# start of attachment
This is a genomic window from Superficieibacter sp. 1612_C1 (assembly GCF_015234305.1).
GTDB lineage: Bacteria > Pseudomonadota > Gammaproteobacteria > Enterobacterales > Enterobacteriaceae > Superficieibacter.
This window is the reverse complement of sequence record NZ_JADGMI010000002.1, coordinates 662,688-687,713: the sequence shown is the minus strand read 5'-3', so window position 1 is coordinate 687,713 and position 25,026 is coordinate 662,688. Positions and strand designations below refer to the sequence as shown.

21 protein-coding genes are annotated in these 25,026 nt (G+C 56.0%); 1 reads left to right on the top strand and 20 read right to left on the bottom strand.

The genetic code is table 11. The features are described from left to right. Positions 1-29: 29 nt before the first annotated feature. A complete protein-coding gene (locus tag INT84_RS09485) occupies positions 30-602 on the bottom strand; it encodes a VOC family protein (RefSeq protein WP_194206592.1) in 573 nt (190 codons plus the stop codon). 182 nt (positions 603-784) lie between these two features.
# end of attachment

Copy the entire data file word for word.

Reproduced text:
This is a genomic window from Superficieibacter sp. 1612_C1 (assembly GCF_015234305.1).
GTDB lineage: Bacteria > Pseudomonadota > Gammaproteobacteria > Enterobacterales > Enterobacteriaceae > Superficieibacter.
This window is the reverse complement of sequence record NZ_JADGMI010000002.1, coordinates 662,688-687,713: the sequence shown is the minus strand read 5'-3', so window position 1 is coordinate 687,713 and position 25,026 is coordinate 662,688. Positions and strand designations below refer to the sequence as shown.

21 protein-coding genes are annotated in these 25,026 nt (G+C 56.0%); 1 reads left to right on the top strand and 20 read right to left on the bottom strand.

The genetic code is table 11. The features are described from left to right. Positions 1-29: 29 nt before the first annotated feature. A complete protein-coding gene (locus tag INT84_RS09485) occupies positions 30-602 on the bottom strand; it encodes a VOC family protein (RefSeq protein WP_194206592.1) in 573 nt (190 codons plus the stop codon). 182 nt (positions 603-784) lie between these two features.